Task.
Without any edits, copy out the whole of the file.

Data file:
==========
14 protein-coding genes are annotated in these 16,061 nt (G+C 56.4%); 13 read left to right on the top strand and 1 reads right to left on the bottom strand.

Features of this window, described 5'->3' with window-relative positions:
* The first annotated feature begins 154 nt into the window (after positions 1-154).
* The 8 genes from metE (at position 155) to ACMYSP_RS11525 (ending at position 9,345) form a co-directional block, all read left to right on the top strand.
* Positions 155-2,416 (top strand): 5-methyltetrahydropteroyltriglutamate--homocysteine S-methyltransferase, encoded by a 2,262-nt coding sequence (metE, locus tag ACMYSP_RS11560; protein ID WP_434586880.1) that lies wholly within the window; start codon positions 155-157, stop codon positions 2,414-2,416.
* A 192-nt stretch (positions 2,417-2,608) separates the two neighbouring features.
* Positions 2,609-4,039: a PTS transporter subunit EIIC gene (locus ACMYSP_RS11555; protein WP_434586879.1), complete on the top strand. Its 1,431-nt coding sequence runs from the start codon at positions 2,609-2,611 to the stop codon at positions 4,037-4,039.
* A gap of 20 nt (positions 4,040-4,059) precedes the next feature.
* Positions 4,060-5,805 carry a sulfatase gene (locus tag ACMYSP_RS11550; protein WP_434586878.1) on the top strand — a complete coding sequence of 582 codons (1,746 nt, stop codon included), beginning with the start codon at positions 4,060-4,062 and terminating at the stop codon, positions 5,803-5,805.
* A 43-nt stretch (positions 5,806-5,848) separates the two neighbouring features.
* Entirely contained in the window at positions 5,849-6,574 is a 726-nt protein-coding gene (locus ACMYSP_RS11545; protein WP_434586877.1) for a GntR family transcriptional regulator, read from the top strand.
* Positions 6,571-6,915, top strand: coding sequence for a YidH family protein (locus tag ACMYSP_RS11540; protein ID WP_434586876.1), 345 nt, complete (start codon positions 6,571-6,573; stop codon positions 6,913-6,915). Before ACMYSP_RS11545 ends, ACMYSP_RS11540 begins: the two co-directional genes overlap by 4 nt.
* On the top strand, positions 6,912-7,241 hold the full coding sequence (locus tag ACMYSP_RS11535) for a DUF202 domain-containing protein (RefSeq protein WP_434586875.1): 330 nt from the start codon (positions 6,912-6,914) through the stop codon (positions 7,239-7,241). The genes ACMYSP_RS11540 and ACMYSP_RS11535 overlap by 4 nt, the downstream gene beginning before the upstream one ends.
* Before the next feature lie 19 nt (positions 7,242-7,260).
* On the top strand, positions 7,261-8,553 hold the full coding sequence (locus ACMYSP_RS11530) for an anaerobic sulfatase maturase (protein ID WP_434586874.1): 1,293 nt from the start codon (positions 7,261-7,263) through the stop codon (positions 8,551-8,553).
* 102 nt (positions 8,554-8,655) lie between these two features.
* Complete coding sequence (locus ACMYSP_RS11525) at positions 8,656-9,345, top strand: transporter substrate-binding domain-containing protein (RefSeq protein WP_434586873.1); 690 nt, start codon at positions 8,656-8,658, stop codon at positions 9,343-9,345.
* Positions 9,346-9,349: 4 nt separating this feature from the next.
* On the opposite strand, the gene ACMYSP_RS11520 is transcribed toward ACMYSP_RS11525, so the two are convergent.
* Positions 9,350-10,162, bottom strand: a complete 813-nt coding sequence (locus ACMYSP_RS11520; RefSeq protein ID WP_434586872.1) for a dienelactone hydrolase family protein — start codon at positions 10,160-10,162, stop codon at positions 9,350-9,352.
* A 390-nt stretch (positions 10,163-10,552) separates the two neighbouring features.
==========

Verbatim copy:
14 protein-coding genes are annotated in these 16,061 nt (G+C 56.4%); 13 read left to right on the top strand and 1 reads right to left on the bottom strand.

Features of this window, described 5'->3' with window-relative positions:
* The first annotated feature begins 154 nt into the window (after positions 1-154).
* The 8 genes from metE (at position 155) to ACMYSP_RS11525 (ending at position 9,345) form a co-directional block, all read left to right on the top strand.
* Positions 155-2,416 (top strand): 5-methyltetrahydropteroyltriglutamate--homocysteine S-methyltransferase, encoded by a 2,262-nt coding sequence (metE, locus tag ACMYSP_RS11560; protein ID WP_434586880.1) that lies wholly within the window; start codon positions 155-157, stop codon positions 2,414-2,416.
* A 192-nt stretch (positions 2,417-2,608) separates the two neighbouring features.
* Positions 2,609-4,039: a PTS transporter subunit EIIC gene (locus ACMYSP_RS11555; protein WP_434586879.1), complete on the top strand. Its 1,431-nt coding sequence runs from the start codon at positions 2,609-2,611 to the stop codon at positions 4,037-4,039.
* A gap of 20 nt (positions 4,040-4,059) precedes the next feature.
* Positions 4,060-5,805 carry a sulfatase gene (locus tag ACMYSP_RS11550; protein WP_434586878.1) on the top strand — a complete coding sequence of 582 codons (1,746 nt, stop codon included), beginning with the start codon at positions 4,060-4,062 and terminating at the stop codon, positions 5,803-5,805.
* A 43-nt stretch (positions 5,806-5,848) separates the two neighbouring features.
* Entirely contained in the window at positions 5,849-6,574 is a 726-nt protein-coding gene (locus ACMYSP_RS11545; protein WP_434586877.1) for a GntR family transcriptional regulator, read from the top strand.
* Positions 6,571-6,915, top strand: coding sequence for a YidH family protein (locus tag ACMYSP_RS11540; protein ID WP_434586876.1), 345 nt, complete (start codon positions 6,571-6,573; stop codon positions 6,913-6,915). Before ACMYSP_RS11545 ends, ACMYSP_RS11540 begins: the two co-directional genes overlap by 4 nt.
* On the top strand, positions 6,912-7,241 hold the full coding sequence (locus tag ACMYSP_RS11535) for a DUF202 domain-containing protein (RefSeq protein WP_434586875.1): 330 nt from the start codon (positions 6,912-6,914) through the stop codon (positions 7,239-7,241). The genes ACMYSP_RS11540 and ACMYSP_RS11535 overlap by 4 nt, the downstream gene beginning before the upstream one ends.
* Before the next feature lie 19 nt (positions 7,242-7,260).
* On the top strand, positions 7,261-8,553 hold the full coding sequence (locus ACMYSP_RS11530) for an anaerobic sulfatase maturase (protein ID WP_434586874.1): 1,293 nt from the start codon (positions 7,261-7,263) through the stop codon (positions 8,551-8,553).
* 102 nt (positions 8,554-8,655) lie between these two features.
* Complete coding sequence (locus ACMYSP_RS11525) at positions 8,656-9,345, top strand: transporter substrate-binding domain-containing protein (RefSeq protein WP_434586873.1); 690 nt, start codon at positions 8,656-8,658, stop codon at positions 9,343-9,345.
* Positions 9,346-9,349: 4 nt separating this feature from the next.
* On the opposite strand, the gene ACMYSP_RS11520 is transcribed toward ACMYSP_RS11525, so the two are convergent.
* Positions 9,350-10,162, bottom strand: a complete 813-nt coding sequence (locus ACMYSP_RS11520; RefSeq protein ID WP_434586872.1) for a dienelactone hydrolase family protein — start codon at positions 10,160-10,162, stop codon at positions 9,350-9,352.
* A 390-nt stretch (positions 10,163-10,552) separates the two neighbouring features.